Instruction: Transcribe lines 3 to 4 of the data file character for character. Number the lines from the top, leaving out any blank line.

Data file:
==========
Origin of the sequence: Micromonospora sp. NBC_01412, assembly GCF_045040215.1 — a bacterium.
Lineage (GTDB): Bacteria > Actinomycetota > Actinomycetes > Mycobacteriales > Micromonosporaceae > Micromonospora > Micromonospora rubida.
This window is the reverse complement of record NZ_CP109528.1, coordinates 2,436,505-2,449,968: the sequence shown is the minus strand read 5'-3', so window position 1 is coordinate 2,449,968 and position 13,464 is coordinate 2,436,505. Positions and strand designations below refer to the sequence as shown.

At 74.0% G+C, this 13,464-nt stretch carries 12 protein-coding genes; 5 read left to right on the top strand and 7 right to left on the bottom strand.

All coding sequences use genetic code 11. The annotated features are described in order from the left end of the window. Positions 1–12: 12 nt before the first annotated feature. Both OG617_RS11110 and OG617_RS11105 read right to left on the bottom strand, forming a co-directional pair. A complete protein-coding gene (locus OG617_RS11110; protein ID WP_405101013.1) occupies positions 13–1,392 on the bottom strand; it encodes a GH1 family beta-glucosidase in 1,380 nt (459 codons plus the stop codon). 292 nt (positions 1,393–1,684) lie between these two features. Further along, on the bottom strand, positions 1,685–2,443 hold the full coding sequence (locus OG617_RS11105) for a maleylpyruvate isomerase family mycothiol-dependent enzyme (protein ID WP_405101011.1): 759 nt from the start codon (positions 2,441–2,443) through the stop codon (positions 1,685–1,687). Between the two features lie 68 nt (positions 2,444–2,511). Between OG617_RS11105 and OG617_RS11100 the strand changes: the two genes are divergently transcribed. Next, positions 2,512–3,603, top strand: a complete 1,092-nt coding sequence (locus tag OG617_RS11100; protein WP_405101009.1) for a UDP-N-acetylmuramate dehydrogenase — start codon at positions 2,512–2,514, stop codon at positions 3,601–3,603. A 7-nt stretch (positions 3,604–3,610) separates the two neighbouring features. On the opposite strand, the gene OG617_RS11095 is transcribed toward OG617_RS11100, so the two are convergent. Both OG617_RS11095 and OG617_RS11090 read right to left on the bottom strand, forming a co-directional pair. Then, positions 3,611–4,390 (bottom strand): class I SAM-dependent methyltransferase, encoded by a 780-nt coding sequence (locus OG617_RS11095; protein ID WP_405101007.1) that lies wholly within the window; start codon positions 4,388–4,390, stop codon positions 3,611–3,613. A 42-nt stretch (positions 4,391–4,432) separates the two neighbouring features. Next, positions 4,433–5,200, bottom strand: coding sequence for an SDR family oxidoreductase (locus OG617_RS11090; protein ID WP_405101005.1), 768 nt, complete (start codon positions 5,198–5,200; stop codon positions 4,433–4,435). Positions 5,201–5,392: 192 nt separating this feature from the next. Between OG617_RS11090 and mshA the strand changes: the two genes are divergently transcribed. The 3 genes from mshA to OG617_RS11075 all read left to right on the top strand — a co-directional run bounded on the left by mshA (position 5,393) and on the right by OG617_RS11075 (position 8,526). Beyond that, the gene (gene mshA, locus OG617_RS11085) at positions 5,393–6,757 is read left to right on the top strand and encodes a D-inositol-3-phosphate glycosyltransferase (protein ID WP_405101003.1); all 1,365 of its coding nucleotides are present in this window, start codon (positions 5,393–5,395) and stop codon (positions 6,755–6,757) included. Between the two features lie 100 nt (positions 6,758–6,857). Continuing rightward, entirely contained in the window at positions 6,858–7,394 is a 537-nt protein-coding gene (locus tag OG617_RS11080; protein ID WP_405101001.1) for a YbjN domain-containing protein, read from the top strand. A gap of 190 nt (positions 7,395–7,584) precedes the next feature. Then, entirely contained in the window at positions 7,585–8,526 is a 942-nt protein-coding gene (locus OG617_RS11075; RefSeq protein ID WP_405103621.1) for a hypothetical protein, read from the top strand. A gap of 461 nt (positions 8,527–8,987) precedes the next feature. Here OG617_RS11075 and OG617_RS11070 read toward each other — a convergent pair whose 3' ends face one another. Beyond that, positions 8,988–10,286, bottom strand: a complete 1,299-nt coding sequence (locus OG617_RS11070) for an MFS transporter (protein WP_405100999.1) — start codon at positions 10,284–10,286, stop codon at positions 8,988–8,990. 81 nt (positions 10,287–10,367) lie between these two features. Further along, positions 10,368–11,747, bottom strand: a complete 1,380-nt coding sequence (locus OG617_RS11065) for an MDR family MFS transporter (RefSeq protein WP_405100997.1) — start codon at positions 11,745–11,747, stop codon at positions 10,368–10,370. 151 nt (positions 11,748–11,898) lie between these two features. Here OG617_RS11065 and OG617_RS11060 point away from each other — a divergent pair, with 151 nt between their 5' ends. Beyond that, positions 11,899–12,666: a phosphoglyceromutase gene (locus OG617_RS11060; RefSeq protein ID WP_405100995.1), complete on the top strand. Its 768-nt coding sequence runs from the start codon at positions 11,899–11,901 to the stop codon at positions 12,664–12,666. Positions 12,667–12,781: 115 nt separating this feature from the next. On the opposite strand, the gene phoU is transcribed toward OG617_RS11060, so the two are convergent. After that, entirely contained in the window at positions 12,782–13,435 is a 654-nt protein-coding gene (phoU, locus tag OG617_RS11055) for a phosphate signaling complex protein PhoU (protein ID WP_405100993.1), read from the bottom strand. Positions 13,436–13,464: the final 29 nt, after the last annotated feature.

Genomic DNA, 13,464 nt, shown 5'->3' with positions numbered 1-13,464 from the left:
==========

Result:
This window is the reverse complement of record NZ_CP109528.1, coordinates 2,436,505-2,449,968: the sequence shown is the minus strand read 5'-3', so window position 1 is coordinate 2,449,968 and position 13,464 is coordinate 2,436,505. Positions and strand designations below refer to the sequence as shown.

At 74.0% G+C, this 13,464-nt stretch carries 12 protein-coding genes; 5 read left to right on the top strand and 7 right to left on the bottom strand.